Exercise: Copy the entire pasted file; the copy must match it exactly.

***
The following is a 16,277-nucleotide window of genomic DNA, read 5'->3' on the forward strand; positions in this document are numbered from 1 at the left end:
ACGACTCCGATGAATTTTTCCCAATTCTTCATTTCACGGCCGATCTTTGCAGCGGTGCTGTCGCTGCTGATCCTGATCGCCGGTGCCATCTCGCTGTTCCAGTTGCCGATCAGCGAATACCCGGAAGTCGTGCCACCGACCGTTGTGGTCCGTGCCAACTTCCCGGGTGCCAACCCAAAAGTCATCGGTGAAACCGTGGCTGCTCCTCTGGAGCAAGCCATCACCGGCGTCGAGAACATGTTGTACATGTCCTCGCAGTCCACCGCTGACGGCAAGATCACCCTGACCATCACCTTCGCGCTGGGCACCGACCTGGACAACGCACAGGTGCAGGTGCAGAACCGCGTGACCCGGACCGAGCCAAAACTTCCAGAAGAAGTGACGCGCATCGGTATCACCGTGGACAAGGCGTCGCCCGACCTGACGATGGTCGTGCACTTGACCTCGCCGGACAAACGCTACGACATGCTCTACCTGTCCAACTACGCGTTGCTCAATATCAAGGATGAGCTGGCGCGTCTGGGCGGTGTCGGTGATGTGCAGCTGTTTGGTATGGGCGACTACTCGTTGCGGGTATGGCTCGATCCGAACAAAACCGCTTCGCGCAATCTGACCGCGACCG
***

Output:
The following is a 16,277-nucleotide window of genomic DNA, read 5'->3' on the forward strand; positions in this document are numbered from 1 at the left end:
ACGACTCCGATGAATTTTTCCCAATTCTTCATTTCACGGCCGATCTTTGCAGCGGTGCTGTCGCTGCTGATCCTGATCGCCGGTGCCATCTCGCTGTTCCAGTTGCCGATCAGCGAATACCCGGAAGTCGTGCCACCGACCGTTGTGGTCCGTGCCAACTTCCCGGGTGCCAACCCAAAAGTCATCGGTGAAACCGTGGCTGCTCCTCTGGAGCAAGCCATCACCGGCGTCGAGAACATGTTGTACATGTCCTCGCAGTCCACCGCTGACGGCAAGATCACCCTGACCATCACCTTCGCGCTGGGCACCGACCTGGACAACGCACAGGTGCAGGTGCAGAACCGCGTGACCCGGACCGAGCCAAAACTTCCAGAAGAAGTGACGCGCATCGGTATCACCGTGGACAAGGCGTCGCCCGACCTGACGATGGTCGTGCACTTGACCTCGCCGGACAAACGCTACGACATGCTCTACCTGTCCAACTACGCGTTGCTCAATATCAAGGATGAGCTGGCGCGTCTGGGCGGTGTCGGTGATGTGCAGCTGTTTGGTATGGGCGACTACTCGTTGCGGGTATGGCTCGATCCGAACAAAACCGCTTCGCGCAATCTGACCGCGACCG